So how'd you do on your overhead
squat? You did okay? Did everybody kind of get
it? It's not all that complicated right? It's not like, 'oh my god I see 800
things, this turn, that flex, that extension, ahh!'. It's not that bad. It's not that bad, at
least in this area. At this level we need to set a foundation, we need to get
good at seeing a few things, and then it's just like layers of an onion.
Well add layers. Let's get good at one layer at a time though, you know, before
we totally confound this thing to include a bajillion different joints and
all of these different muscles, and all of these different things that can happen.
Let's stick to feet turn-out, what's happening at the knees, what's happening at the hips, do we have an
excessive forward lean, do the arms fall forward. You got that? Good.
Now, the question is what we do with that information. You have seen this.
Yes, this is your solutions table.
Probable overactive muscles. What do we do to overactive muscles? Before we
stretch them, what do we do them? Foam roll. We foam roll them. So you
foam roll and stretch these. Then these are some exercises to help increase the
activity of our long muscles. So, all it is, is short muscles on this side, long muscles
on this side. Release and stretch short muscles, activate and integrate long underactive muscles.
Does that make sense?
Ok, so these are the short muscles we're going to stretch and release them. That
makes sense, right? If a muscle is short we want to do what to it to get it to
optimal length? We want to lengthen it. And if a
muscle is long, we want to do what with it? Shorten it. Which we're going to do by
increasing it's activity, by working it. Are you with me there? Now, I know this
probably seems a little, what's the word I'm looking for...?
It probably doesn't make a whole lot of sense just laid out in this format. This is
the K.I.S.S. version. Anyone know what K.I.S.S. is? Keep It Short and Simple.
Alright, so this is the Keep It Short and Simple version, you could memorize this
and you would be well on your way to understanding corrective exercise, but I
am going to take you through at least one or two solutions, to show you how the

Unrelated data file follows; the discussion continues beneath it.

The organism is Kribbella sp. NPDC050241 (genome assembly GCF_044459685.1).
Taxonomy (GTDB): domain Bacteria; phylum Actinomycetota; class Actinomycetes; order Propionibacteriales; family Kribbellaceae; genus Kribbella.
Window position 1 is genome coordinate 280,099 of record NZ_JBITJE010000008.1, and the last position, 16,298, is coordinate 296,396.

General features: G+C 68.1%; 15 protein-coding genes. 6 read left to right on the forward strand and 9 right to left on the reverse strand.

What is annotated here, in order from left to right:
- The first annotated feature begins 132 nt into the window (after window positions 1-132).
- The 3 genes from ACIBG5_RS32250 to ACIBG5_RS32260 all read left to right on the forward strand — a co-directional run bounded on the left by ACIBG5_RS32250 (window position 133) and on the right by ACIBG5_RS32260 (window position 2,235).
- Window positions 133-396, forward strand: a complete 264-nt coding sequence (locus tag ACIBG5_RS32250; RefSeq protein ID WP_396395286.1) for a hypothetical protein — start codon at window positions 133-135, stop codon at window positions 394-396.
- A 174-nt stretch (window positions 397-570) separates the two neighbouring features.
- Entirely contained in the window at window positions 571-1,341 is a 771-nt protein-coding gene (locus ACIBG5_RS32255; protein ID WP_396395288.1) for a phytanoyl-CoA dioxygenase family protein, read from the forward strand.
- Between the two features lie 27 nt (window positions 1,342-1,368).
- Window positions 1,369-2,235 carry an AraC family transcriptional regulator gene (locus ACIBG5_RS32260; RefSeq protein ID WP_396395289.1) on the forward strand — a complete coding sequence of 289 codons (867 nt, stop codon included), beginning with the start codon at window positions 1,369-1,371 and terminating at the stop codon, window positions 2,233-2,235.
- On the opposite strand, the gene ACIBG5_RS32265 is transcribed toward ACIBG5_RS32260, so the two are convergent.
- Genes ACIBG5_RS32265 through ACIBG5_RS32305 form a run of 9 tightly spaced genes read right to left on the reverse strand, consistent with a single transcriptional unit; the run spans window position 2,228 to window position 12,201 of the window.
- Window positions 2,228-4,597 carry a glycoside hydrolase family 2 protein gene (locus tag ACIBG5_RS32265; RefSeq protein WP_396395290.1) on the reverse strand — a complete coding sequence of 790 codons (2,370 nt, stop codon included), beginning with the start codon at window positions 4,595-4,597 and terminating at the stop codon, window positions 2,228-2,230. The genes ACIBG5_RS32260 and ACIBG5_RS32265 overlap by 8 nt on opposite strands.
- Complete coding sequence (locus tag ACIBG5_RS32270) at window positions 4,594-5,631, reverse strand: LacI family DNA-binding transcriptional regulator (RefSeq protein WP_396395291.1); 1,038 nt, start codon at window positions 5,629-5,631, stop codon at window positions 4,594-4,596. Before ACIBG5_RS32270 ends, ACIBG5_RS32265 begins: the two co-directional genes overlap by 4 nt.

math works out, I don't want you to think this is rumor.
There is a logic behind this. So,
I'm going to show you how to work this out, then maybe you can work out a
couple others on your own. Let's start with an anterior pelvic tilt:
APT, Anterior Pelvic Tilt. The first thing we need to do is figure out what
joints are involved in an anterior pelvic tilt.
Hips and lumbar spine. So you've got your hips,
and your lumbar spine.
Now, next thing we have to do is we have to figure out what joint actions
happen to get us from neutral
to an anterior pelvic tilt. Are you with me? So when I went from neutral to
anterior pelvic tilt what joint actions just happened? Let's start with the hip.
Flexion, ok, so hip flexion.
What happened at my lumbar spine? Extension. The hard part's over.
Give yourself a big round of applause the hard part's over. If you can get that far
the rest of it is just simple,
I don't want to say math, because I know math scares people, but it's like simple
fill in the blank. What are my hip flexors?
Psoas. Keep going. Iliacus.
You've got to two more and a group that's assisted with it. Not pirifomis, it's not on the right side.
Adductors as a group can. What about the muscle in your quads? Isn't there
a muscle in your quads that can hip flex. You all do
do your quad stretch like this, right? No, like this right, you go into extension.
The rectus femoris, and we're missing one other nasty little bugger.
You'll probably foam roll it later. It uses the IT band as it's tendon. The TFL. Tensor fascia latae.
Those are my flexors. What are my lumbar extensors?
Your erector spinae, and one more big one that most people don't think of as a
low back muscle, your lats, thank you.
Those are all of your short muscles. That's it. That wasn't bad, right? I mean
how many of you did I just scare to death with functional anatomy, raise your hand? Let
me make one more thing clear, because I want everybody to pass their exam,
if you can't do that, if those muscles don't look familiar to